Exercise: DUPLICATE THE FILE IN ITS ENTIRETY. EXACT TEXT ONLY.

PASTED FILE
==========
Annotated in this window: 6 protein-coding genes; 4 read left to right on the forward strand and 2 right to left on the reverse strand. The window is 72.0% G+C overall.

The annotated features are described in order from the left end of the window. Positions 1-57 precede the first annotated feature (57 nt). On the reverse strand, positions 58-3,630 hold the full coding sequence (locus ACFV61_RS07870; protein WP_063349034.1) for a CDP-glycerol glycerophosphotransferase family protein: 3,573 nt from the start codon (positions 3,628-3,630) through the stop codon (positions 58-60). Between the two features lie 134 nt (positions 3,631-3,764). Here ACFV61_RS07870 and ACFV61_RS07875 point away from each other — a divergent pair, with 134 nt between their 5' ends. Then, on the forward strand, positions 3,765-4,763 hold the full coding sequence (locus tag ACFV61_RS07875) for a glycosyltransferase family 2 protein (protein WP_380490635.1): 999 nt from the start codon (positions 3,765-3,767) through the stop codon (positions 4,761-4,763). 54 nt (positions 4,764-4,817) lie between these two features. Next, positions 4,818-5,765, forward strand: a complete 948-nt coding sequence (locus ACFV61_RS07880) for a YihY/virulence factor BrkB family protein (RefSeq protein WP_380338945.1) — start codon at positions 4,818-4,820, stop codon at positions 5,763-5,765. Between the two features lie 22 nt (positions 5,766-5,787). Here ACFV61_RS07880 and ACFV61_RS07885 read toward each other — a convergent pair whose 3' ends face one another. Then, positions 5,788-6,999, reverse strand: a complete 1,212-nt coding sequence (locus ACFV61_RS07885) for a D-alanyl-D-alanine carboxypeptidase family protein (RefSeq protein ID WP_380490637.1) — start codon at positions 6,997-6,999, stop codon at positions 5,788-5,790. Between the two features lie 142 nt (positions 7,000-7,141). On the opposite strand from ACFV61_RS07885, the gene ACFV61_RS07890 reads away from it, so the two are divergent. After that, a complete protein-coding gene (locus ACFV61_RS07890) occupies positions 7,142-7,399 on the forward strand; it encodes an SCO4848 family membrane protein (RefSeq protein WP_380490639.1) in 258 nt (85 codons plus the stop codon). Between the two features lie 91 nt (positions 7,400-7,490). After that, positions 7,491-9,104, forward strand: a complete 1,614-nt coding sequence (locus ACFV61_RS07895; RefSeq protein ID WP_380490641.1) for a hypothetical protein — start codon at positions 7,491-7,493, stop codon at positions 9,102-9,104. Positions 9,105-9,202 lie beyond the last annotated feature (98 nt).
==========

Annotated in this window: 6 protein-coding genes; 4 read left to right on the forward strand and 2 right to left on the reverse strand. The window is 72.0% G+C overall.

The annotated features are described in order from the left end of the window. Positions 1-57 precede the first annotated feature (57 nt). On the reverse strand, positions 58-3,630 hold the full coding sequence (locus ACFV61_RS07870; protein WP_063349034.1) for a CDP-glycerol glycerophosphotransferase family protein: 3,573 nt from the start codon (positions 3,628-3,630) through the stop codon (positions 58-60). Between the two features lie 134 nt (positions 3,631-3,764). Here ACFV61_RS07870 and ACFV61_RS07875 point away from each other — a divergent pair, with 134 nt between their 5' ends. Then, on the forward strand, positions 3,765-4,763 hold the full coding sequence (locus tag ACFV61_RS07875) for a glycosyltransferase family 2 protein (protein WP_380490635.1): 999 nt from the start codon (positions 3,765-3,767) through the stop codon (positions 4,761-4,763). 54 nt (positions 4,764-4,817) lie between these two features. Next, positions 4,818-5,765, forward strand: a complete 948-nt coding sequence (locus ACFV61_RS07880) for a YihY/virulence factor BrkB family protein (RefSeq protein WP_380338945.1) — start codon at positions 4,818-4,820, stop codon at positions 5,763-5,765. Between the two features lie 22 nt (positions 5,766-5,787). Here ACFV61_RS07880 and ACFV61_RS07885 read toward each other — a convergent pair whose 3' ends face one another. Then, positions 5,788-6,999, reverse strand: a complete 1,212-nt coding sequence (locus ACFV61_RS07885) for a D-alanyl-D-alanine carboxypeptidase family protein (RefSeq protein ID WP_380490637.1) — start codon at positions 6,997-6,999, stop codon at positions 5,788-5,790. Between the two features lie 142 nt (positions 7,000-7,141). On the opposite strand from ACFV61_RS07885, the gene ACFV61_RS07890 reads away from it, so the two are divergent. After that, a complete protein-coding gene (locus ACFV61_RS07890) occupies positions 7,142-7,399 on the forward strand; it encodes an SCO4848 family membrane protein (RefSeq protein WP_380490639.1) in 258 nt (85 codons plus the stop codon). Between the two features lie 91 nt (positions 7,400-7,490). After that, positions 7,491-9,104, forward strand: a complete 1,614-nt coding sequence (locus ACFV61_RS07895; RefSeq protein ID WP_380490641.1) for a hypothetical protein — start codon at positions 7,491-7,493, stop codon at positions 9,102-9,104. Positions 9,105-9,202 lie beyond the last annotated feature (98 nt).